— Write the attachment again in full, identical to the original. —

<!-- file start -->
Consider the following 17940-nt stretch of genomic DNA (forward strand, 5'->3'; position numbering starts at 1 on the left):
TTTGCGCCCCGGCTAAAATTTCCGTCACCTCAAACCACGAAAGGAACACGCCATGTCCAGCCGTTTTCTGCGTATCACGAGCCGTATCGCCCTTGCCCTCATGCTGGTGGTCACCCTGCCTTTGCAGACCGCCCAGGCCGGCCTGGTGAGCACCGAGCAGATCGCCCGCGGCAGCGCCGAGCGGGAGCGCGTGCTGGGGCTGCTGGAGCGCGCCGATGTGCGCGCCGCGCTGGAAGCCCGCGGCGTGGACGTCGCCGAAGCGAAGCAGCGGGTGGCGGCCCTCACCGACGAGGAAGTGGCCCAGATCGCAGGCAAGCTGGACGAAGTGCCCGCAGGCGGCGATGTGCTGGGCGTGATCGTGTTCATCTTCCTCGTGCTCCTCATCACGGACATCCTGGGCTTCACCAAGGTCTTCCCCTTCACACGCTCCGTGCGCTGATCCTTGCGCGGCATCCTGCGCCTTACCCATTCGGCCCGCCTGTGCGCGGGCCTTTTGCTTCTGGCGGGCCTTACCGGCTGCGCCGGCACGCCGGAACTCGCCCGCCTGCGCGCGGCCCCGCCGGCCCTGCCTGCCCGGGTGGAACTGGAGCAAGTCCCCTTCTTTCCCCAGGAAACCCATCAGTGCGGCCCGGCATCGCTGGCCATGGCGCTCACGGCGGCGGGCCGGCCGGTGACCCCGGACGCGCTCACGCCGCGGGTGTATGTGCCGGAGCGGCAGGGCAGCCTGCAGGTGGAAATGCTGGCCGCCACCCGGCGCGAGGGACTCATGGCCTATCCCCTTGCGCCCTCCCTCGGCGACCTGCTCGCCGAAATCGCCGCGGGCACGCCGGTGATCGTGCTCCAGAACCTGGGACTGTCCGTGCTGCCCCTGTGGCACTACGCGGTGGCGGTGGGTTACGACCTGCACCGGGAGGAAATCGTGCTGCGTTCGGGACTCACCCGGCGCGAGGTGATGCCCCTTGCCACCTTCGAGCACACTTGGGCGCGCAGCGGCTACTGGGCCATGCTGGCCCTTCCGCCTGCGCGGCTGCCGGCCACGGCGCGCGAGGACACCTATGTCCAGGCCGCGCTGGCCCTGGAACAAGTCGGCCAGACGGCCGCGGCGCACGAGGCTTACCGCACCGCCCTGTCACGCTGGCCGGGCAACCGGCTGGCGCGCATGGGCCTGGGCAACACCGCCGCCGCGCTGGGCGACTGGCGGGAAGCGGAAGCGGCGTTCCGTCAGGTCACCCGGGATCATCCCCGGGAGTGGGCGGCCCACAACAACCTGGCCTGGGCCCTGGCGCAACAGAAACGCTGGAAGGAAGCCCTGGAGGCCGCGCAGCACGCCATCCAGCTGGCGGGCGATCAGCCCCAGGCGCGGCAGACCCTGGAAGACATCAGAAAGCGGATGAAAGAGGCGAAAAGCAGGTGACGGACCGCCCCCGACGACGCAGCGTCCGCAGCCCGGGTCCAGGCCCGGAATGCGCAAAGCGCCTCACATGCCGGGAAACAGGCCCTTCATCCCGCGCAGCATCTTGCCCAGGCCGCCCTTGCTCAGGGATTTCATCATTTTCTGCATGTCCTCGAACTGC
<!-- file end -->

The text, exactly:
Consider the following 17940-nt stretch of genomic DNA (forward strand, 5'->3'; position numbering starts at 1 on the left):
TTTGCGCCCCGGCTAAAATTTCCGTCACCTCAAACCACGAAAGGAACACGCCATGTCCAGCCGTTTTCTGCGTATCACGAGCCGTATCGCCCTTGCCCTCATGCTGGTGGTCACCCTGCCTTTGCAGACCGCCCAGGCCGGCCTGGTGAGCACCGAGCAGATCGCCCGCGGCAGCGCCGAGCGGGAGCGCGTGCTGGGGCTGCTGGAGCGCGCCGATGTGCGCGCCGCGCTGGAAGCCCGCGGCGTGGACGTCGCCGAAGCGAAGCAGCGGGTGGCGGCCCTCACCGACGAGGAAGTGGCCCAGATCGCAGGCAAGCTGGACGAAGTGCCCGCAGGCGGCGATGTGCTGGGCGTGATCGTGTTCATCTTCCTCGTGCTCCTCATCACGGACATCCTGGGCTTCACCAAGGTCTTCCCCTTCACACGCTCCGTGCGCTGATCCTTGCGCGGCATCCTGCGCCTTACCCATTCGGCCCGCCTGTGCGCGGGCCTTTTGCTTCTGGCGGGCCTTACCGGCTGCGCCGGCACGCCGGAACTCGCCCGCCTGCGCGCGGCCCCGCCGGCCCTGCCTGCCCGGGTGGAACTGGAGCAAGTCCCCTTCTTTCCCCAGGAAACCCATCAGTGCGGCCCGGCATCGCTGGCCATGGCGCTCACGGCGGCGGGCCGGCCGGTGACCCCGGACGCGCTCACGCCGCGGGTGTATGTGCCGGAGCGGCAGGGCAGCCTGCAGGTGGAAATGCTGGCCGCCACCCGGCGCGAGGGACTCATGGCCTATCCCCTTGCGCCCTCCCTCGGCGACCTGCTCGCCGAAATCGCCGCGGGCACGCCGGTGATCGTGCTCCAGAACCTGGGACTGTCCGTGCTGCCCCTGTGGCACTACGCGGTGGCGGTGGGTTACGACCTGCACCGGGAGGAAATCGTGCTGCGTTCGGGACTCACCCGGCGCGAGGTGATGCCCCTTGCCACCTTCGAGCACACTTGGGCGCGCAGCGGCTACTGGGCCATGCTGGCCCTTCCGCCTGCGCGGCTGCCGGCCACGGCGCGCGAGGACACCTATGTCCAGGCCGCGCTGGCCCTGGAACAAGTCGGCCAGACGGCCGCGGCGCACGAGGCTTACCGCACCGCCCTGTCACGCTGGCCGGGCAACCGGCTGGCGCGCATGGGCCTGGGCAACACCGCCGCCGCGCTGGGCGACTGGCGGGAAGCGGAAGCGGCGTTCCGTCAGGTCACCCGGGATCATCCCCGGGAGTGGGCGGCCCACAACAACCTGGCCTGGGCCCTGGCGCAACAGAAACGCTGGAAGGAAGCCCTGGAGGCCGCGCAGCACGCCATCCAGCTGGCGGGCGATCAGCCCCAGGCGCGGCAGACCCTGGAAGACATCAGAAAGCGGATGAAAGAGGCGAAAAGCAGGTGACGGACCGCCCCCGACGACGCAGCGTCCGCAGCCCGGGTCCAGGCCCGGAATGCGCAAAGCGCCTCACATGCCGGGAAACAGGCCCTTCATCCCGCGCAGCATCTTGCCCAGGCCGCCCTTGCTCAGGGATTTCATCATTTTCTGCATGTCCTCGAACTGC